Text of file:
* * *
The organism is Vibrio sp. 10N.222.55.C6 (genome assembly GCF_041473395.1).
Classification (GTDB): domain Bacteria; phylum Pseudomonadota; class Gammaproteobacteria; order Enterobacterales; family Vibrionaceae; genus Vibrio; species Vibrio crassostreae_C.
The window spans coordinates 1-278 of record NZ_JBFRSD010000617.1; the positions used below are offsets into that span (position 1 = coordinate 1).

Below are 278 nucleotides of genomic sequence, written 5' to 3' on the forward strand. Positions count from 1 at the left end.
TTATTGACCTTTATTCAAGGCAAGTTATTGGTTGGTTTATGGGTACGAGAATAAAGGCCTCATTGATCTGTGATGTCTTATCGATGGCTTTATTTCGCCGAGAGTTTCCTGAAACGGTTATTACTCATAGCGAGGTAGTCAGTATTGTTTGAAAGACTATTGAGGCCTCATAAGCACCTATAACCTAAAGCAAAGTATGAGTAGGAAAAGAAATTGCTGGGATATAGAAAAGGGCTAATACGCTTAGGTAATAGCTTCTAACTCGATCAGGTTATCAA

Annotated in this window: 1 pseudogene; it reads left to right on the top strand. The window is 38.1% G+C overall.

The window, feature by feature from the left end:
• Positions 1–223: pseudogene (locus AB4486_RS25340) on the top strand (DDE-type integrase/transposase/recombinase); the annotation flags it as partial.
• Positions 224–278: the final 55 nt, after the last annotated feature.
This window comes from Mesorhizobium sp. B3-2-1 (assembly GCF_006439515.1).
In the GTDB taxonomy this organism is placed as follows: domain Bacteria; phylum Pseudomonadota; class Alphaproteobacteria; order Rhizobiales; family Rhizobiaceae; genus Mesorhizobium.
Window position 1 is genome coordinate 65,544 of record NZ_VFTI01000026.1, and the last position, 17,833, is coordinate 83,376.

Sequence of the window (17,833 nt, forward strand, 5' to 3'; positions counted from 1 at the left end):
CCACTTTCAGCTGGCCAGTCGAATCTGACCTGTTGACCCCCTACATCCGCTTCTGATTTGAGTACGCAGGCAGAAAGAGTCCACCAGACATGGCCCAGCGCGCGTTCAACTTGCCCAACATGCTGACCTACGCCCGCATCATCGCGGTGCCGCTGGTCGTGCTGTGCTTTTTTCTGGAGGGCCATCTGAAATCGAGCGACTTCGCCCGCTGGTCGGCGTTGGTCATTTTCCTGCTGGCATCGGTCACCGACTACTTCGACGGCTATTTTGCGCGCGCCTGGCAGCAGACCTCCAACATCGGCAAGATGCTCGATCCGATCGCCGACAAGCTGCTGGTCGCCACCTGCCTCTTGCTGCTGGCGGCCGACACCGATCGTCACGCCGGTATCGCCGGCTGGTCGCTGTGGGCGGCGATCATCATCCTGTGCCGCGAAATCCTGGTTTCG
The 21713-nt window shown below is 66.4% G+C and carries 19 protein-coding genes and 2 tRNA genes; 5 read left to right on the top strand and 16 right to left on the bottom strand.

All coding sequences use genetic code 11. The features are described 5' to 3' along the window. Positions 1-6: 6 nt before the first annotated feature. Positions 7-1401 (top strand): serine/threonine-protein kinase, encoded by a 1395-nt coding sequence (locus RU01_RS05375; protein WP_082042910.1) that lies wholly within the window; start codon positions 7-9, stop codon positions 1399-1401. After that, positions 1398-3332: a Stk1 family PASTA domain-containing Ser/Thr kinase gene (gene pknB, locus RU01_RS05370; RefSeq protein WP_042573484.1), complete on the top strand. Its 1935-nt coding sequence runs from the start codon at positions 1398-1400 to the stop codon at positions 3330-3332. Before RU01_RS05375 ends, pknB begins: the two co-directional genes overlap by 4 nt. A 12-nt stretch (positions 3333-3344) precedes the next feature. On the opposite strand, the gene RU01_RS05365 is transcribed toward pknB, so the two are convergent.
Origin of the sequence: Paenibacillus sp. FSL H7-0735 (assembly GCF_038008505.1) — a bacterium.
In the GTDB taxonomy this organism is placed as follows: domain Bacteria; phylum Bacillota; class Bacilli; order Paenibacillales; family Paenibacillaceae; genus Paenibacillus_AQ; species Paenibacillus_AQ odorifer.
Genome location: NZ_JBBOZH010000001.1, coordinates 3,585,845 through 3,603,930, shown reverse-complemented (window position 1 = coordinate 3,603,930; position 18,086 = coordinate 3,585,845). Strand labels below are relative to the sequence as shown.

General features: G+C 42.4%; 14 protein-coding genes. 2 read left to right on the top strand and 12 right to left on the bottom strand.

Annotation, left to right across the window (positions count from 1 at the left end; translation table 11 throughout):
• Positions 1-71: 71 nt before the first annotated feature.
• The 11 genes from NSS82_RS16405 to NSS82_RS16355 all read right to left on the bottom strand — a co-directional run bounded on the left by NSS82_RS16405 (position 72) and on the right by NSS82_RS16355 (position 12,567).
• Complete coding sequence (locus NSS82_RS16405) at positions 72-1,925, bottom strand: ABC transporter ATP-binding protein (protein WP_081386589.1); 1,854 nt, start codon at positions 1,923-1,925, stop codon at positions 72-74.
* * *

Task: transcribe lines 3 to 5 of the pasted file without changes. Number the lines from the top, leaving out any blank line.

The window spans coordinates 1-278 of record NZ_JBFRSD010000617.1; the positions used below are offsets into that span (position 1 = coordinate 1).

Below are 278 nucleotides of genomic sequence, written 5' to 3' on the forward strand. Positions count from 1 at the left end.
TTATTGACCTTTATTCAAGGCAAGTTATTGGTTGGTTTATGGGTACGAGAATAAAGGCCTCATTGATCTGTGATGTCTTATCGATGGCTTTATTTCGCCGAGAGTTTCCTGAAACGGTTATTACTCATAGCGAGGTAGTCAGTATTGTTTGAAAGACTATTGAGGCCTCATAAGCACCTATAACCTAAAGCAAAGTATGAGTAGGAAAAGAAATTGCTGGGATATAGAAAAGGGCTAATACGCTTAGGTAATAGCTTCTAACTCGATCAGGTTATCAA